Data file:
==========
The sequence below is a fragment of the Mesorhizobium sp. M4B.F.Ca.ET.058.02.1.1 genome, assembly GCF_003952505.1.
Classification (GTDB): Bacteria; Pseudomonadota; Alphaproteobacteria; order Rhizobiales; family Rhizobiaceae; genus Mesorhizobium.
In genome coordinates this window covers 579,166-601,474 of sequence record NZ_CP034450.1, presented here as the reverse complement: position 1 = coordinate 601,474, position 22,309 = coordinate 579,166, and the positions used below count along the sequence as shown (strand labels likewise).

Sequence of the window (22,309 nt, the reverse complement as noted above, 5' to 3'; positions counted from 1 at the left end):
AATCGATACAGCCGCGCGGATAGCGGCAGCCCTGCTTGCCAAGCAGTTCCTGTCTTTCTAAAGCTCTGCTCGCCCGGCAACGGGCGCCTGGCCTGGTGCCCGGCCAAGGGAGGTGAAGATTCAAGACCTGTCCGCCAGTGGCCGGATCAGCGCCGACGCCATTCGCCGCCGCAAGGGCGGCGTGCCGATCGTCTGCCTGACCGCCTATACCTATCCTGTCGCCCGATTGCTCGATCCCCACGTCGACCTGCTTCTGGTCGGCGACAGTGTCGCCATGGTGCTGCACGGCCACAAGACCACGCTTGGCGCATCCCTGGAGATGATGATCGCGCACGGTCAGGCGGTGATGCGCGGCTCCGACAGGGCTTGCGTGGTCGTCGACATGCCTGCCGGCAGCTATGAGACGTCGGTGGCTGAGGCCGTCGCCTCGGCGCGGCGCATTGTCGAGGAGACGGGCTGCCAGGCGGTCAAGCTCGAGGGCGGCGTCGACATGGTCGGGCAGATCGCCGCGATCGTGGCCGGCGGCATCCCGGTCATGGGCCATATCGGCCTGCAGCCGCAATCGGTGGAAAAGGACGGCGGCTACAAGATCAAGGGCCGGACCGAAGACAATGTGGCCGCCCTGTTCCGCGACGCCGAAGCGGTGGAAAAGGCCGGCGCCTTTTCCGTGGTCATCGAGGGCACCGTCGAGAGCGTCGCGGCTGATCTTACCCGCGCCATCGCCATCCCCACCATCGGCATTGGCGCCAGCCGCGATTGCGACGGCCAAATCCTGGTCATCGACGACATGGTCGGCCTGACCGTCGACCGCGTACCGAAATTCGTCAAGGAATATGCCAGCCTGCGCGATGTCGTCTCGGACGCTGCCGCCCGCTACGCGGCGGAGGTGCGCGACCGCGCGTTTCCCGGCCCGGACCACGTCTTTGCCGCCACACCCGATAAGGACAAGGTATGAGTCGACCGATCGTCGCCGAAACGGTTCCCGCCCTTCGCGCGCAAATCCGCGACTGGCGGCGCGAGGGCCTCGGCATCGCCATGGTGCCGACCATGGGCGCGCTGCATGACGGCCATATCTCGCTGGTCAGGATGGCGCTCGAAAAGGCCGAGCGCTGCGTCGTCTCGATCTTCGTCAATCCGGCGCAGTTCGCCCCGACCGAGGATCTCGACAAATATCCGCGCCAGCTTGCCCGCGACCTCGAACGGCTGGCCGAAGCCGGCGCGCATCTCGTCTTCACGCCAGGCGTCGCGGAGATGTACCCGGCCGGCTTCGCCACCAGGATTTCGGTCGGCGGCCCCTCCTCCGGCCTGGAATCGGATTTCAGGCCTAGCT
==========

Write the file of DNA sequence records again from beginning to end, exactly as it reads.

The sequence below is a fragment of the Mesorhizobium sp. M4B.F.Ca.ET.058.02.1.1 genome, assembly GCF_003952505.1.
Classification (GTDB): Bacteria; Pseudomonadota; Alphaproteobacteria; order Rhizobiales; family Rhizobiaceae; genus Mesorhizobium.
In genome coordinates this window covers 579,166-601,474 of sequence record NZ_CP034450.1, presented here as the reverse complement: position 1 = coordinate 601,474, position 22,309 = coordinate 579,166, and the positions used below count along the sequence as shown (strand labels likewise).

Sequence of the window (22,309 nt, the reverse complement as noted above, 5' to 3'; positions counted from 1 at the left end):
AATCGATACAGCCGCGCGGATAGCGGCAGCCCTGCTTGCCAAGCAGTTCCTGTCTTTCTAAAGCTCTGCTCGCCCGGCAACGGGCGCCTGGCCTGGTGCCCGGCCAAGGGAGGTGAAGATTCAAGACCTGTCCGCCAGTGGCCGGATCAGCGCCGACGCCATTCGCCGCCGCAAGGGCGGCGTGCCGATCGTCTGCCTGACCGCCTATACCTATCCTGTCGCCCGATTGCTCGATCCCCACGTCGACCTGCTTCTGGTCGGCGACAGTGTCGCCATGGTGCTGCACGGCCACAAGACCACGCTTGGCGCATCCCTGGAGATGATGATCGCGCACGGTCAGGCGGTGATGCGCGGCTCCGACAGGGCTTGCGTGGTCGTCGACATGCCTGCCGGCAGCTATGAGACGTCGGTGGCTGAGGCCGTCGCCTCGGCGCGGCGCATTGTCGAGGAGACGGGCTGCCAGGCGGTCAAGCTCGAGGGCGGCGTCGACATGGTCGGGCAGATCGCCGCGATCGTGGCCGGCGGCATCCCGGTCATGGGCCATATCGGCCTGCAGCCGCAATCGGTGGAAAAGGACGGCGGCTACAAGATCAAGGGCCGGACCGAAGACAATGTGGCCGCCCTGTTCCGCGACGCCGAAGCGGTGGAAAAGGCCGGCGCCTTTTCCGTGGTCATCGAGGGCACCGTCGAGAGCGTCGCGGCTGATCTTACCCGCGCCATCGCCATCCCCACCATCGGCATTGGCGCCAGCCGCGATTGCGACGGCCAAATCCTGGTCATCGACGACATGGTCGGCCTGACCGTCGACCGCGTACCGAAATTCGTCAAGGAATATGCCAGCCTGCGCGATGTCGTCTCGGACGCTGCCGCCCGCTACGCGGCGGAGGTGCGCGACCGCGCGTTTCCCGGCCCGGACCACGTCTTTGCCGCCACACCCGATAAGGACAAGGTATGAGTCGACCGATCGTCGCCGAAACGGTTCCCGCCCTTCGCGCGCAAATCCGCGACTGGCGGCGCGAGGGCCTCGGCATCGCCATGGTGCCGACCATGGGCGCGCTGCATGACGGCCATATCTCGCTGGTCAGGATGGCGCTCGAAAAGGCCGAGCGCTGCGTCGTCTCGATCTTCGTCAATCCGGCGCAGTTCGCCCCGACCGAGGATCTCGACAAATATCCGCGCCAGCTTGCCCGCGACCTCGAACGGCTGGCCGAAGCCGGCGCGCATCTCGTCTTCACGCCAGGCGTCGCGGAGATGTACCCGGCCGGCTTCGCCACCAGGATTTCGGTCGGCGGCCCCTCCTCCGGCCTGGAATCGGATTTCAGGCCTAGCT